Those analysts raised a very valid point - and for property investors, this index is worthy of particular attention; it’s an indicator of the health of major companies that are heavily active in the UK - and by extension that tend to have a heavy commercial property footprint here - rather than those that are merely headquartered in the UK.

The bounce back of the FTSE 250 has been slow and steady rather than meteoric: yet somewhat below the radar, 24 August saw the index close above the 18,000 mark for the first time in more than a year. We’d agree that those companies are the mainstays of the UK economy and welcome the fact that the markets regard them to be in fundamentally good shape.

UK business: caution and “business as usual” 

When businesses have expressed a view, it tends to be one of caution; as firms get to grips with a changed landscape, there’s evidence to suggest that some firms are putting hiring decisions on hold, for instance. Yet in the run-up to the vote when uncertainty was prevalent, the UK jobless total continued to fall; at 4.9%, the unemployment rate is currently at the lowest since July 2005.

The medium term property outlook: confidence and steady growth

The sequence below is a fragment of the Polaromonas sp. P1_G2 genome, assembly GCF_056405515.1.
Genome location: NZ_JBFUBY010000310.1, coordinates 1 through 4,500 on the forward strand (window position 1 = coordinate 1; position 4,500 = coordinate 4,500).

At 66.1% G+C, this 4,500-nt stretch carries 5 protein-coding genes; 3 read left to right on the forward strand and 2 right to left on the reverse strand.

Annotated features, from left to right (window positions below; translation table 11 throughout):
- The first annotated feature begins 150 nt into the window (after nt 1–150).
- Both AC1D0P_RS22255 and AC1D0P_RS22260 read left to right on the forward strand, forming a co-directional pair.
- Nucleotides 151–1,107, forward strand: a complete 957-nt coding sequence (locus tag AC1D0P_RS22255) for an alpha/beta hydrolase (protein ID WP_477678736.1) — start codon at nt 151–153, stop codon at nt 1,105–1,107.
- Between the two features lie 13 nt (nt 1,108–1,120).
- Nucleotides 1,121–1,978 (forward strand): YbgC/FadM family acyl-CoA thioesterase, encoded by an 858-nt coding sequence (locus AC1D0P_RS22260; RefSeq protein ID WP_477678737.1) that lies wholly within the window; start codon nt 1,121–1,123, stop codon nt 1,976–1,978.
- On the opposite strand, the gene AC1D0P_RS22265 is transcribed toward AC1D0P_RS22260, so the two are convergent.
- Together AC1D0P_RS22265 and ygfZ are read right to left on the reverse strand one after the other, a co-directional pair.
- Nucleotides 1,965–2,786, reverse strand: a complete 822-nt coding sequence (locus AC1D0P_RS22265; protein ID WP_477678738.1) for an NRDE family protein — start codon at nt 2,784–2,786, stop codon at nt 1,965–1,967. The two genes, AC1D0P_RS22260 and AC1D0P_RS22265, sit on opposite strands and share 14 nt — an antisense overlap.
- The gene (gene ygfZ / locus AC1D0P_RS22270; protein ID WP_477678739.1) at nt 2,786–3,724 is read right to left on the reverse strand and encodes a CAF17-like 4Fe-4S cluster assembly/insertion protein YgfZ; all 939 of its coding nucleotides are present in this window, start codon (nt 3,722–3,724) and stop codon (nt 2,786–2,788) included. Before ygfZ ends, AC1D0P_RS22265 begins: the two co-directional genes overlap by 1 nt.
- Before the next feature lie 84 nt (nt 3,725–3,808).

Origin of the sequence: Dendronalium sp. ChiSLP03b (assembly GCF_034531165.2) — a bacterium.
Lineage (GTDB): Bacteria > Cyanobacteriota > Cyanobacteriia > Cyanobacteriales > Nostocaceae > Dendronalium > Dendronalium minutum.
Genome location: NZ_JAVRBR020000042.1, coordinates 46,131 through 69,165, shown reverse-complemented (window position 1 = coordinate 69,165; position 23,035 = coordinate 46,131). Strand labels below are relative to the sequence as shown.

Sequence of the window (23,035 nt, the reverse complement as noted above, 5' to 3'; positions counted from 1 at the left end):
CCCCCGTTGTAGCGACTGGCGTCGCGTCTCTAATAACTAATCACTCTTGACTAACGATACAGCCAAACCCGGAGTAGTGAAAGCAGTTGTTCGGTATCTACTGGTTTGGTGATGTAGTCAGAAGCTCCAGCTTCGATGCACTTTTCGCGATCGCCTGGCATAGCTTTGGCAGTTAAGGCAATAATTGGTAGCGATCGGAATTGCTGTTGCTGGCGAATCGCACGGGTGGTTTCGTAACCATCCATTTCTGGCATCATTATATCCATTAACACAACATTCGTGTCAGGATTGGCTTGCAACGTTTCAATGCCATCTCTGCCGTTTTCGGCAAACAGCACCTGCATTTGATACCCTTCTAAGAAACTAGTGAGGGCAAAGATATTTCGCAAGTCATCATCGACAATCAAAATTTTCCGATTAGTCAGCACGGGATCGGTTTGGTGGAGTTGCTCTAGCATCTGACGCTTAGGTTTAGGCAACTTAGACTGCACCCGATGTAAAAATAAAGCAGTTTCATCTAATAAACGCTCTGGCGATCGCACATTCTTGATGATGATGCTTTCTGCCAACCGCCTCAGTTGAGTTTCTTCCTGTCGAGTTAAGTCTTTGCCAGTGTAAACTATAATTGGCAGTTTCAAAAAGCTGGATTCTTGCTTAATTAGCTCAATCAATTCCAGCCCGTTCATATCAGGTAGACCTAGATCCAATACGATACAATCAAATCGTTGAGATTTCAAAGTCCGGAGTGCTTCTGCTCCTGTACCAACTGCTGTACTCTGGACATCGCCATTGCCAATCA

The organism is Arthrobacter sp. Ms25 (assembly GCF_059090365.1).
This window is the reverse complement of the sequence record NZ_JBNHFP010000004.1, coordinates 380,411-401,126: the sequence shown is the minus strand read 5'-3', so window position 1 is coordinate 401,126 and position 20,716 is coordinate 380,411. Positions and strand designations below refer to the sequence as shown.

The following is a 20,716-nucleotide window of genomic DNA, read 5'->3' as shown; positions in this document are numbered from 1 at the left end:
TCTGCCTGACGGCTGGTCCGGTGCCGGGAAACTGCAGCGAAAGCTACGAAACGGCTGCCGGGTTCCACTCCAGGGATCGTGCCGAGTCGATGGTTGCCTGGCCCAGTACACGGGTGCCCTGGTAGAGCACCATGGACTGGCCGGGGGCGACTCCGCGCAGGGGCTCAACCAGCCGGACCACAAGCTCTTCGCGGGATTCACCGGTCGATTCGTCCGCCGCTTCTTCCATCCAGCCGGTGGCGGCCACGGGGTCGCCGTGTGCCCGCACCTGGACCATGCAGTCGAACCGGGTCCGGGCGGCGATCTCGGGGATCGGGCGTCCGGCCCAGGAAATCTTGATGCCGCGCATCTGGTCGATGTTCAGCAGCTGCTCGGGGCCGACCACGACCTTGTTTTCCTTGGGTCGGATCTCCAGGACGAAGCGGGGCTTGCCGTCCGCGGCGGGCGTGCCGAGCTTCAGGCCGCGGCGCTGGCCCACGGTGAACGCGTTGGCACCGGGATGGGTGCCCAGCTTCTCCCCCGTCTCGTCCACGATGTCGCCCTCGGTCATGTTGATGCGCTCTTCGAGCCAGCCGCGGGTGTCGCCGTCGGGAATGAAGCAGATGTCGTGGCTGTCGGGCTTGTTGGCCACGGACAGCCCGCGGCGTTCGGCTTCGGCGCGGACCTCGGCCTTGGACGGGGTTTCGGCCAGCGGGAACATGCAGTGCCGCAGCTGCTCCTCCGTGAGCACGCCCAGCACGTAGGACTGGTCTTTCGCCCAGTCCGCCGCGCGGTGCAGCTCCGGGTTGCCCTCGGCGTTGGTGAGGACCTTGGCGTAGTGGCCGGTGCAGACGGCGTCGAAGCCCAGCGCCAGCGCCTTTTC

July’s RICS UK Market Residential Survey suggested that the net balance of those homeowners expecting prices to increase over the coming year increased from zero to 23%. For the London market, the same survey points to an expectation of 4% growth per annum over the next five years.

On the property front, the mood appears to be one of quiet, tempered confidence. And neither is there any strong evidence of an exodus of companies and a consequent major driving down in demand. In terms of concrete announcements, the opposite has been true, with GlaxoSmithKline, US banking giant Wells Fargo and McDonald's all announcing property expansions.

The long term 

Major construction companies such as Persimmon and Taylor Wimpey experienced significant share price drops in the aftermath of the vote. These have been slow to recover (with Persimmon still trading significantly below its pre-vote price, for instance). It may well be the case that major projects are on hold until the political settlement becomes clearer. The structural supply/demand imbalance in the UK property market provides is one of the main drivers of growth in the sector so the knock on effect of fewer new projects could result in a widening of this imbalance.

Our view? 

Short term, this is the time to take advantage of the currency play. It’s a case of acting now to tap into the medium and long term potential of the UK market. It’s significant that recently the new UK Prime Minister Theresa May has spoken of the need for all areas of the UK to tap into the growth opportunities that policymakers will be looking to forge as the country enters into new trade arrangements. Our strategy remains outer London and the key regional growth cities of Manchester, Liverpool and Birmingham.


Hamish Pound

Written by Hamish Pound

Hamish is Head of Investment at IP Global and specialises in both developed and developing real estate markets following positions in the UK, New York and Thailand. As a consultant and analyst in his previous roles he has consulted on a number of new development projects across Southeast Asia.